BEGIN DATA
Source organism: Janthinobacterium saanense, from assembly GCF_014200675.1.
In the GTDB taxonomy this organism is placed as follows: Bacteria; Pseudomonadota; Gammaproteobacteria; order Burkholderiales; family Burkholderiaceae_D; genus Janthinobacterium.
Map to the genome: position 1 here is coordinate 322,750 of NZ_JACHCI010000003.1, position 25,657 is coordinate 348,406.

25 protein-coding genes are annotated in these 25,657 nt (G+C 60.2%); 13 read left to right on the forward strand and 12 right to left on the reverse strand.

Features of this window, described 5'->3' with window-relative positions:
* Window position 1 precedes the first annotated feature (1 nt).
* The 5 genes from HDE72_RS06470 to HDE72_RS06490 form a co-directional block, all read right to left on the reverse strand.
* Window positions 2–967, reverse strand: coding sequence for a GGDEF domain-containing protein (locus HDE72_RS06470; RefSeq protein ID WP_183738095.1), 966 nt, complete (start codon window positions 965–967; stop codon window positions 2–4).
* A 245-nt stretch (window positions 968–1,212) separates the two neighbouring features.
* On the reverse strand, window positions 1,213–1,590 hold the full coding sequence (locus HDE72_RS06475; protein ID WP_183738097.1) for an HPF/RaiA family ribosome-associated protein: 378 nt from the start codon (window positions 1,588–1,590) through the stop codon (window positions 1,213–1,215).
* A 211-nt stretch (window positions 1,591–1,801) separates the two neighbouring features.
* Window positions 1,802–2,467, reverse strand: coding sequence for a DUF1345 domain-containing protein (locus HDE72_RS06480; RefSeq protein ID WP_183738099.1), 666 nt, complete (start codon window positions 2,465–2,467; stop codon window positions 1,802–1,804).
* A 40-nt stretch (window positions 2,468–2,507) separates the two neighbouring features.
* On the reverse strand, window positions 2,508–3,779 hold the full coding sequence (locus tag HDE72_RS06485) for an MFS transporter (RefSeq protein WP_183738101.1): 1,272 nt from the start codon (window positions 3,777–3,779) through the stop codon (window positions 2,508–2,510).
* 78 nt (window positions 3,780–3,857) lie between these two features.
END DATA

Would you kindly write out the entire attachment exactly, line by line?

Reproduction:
Source organism: Janthinobacterium saanense, from assembly GCF_014200675.1.
In the GTDB taxonomy this organism is placed as follows: Bacteria; Pseudomonadota; Gammaproteobacteria; order Burkholderiales; family Burkholderiaceae_D; genus Janthinobacterium.
Map to the genome: position 1 here is coordinate 322,750 of NZ_JACHCI010000003.1, position 25,657 is coordinate 348,406.

25 protein-coding genes are annotated in these 25,657 nt (G+C 60.2%); 13 read left to right on the forward strand and 12 right to left on the reverse strand.

Features of this window, described 5'->3' with window-relative positions:
* Window position 1 precedes the first annotated feature (1 nt).
* The 5 genes from HDE72_RS06470 to HDE72_RS06490 form a co-directional block, all read right to left on the reverse strand.
* Window positions 2–967, reverse strand: coding sequence for a GGDEF domain-containing protein (locus HDE72_RS06470; RefSeq protein ID WP_183738095.1), 966 nt, complete (start codon window positions 965–967; stop codon window positions 2–4).
* A 245-nt stretch (window positions 968–1,212) separates the two neighbouring features.
* On the reverse strand, window positions 1,213–1,590 hold the full coding sequence (locus HDE72_RS06475; protein ID WP_183738097.1) for an HPF/RaiA family ribosome-associated protein: 378 nt from the start codon (window positions 1,588–1,590) through the stop codon (window positions 1,213–1,215).
* A 211-nt stretch (window positions 1,591–1,801) separates the two neighbouring features.
* Window positions 1,802–2,467, reverse strand: coding sequence for a DUF1345 domain-containing protein (locus HDE72_RS06480; RefSeq protein ID WP_183738099.1), 666 nt, complete (start codon window positions 2,465–2,467; stop codon window positions 1,802–1,804).
* A 40-nt stretch (window positions 2,468–2,507) separates the two neighbouring features.
* On the reverse strand, window positions 2,508–3,779 hold the full coding sequence (locus tag HDE72_RS06485) for an MFS transporter (RefSeq protein WP_183738101.1): 1,272 nt from the start codon (window positions 3,777–3,779) through the stop codon (window positions 2,508–2,510).
* 78 nt (window positions 3,780–3,857) lie between these two features.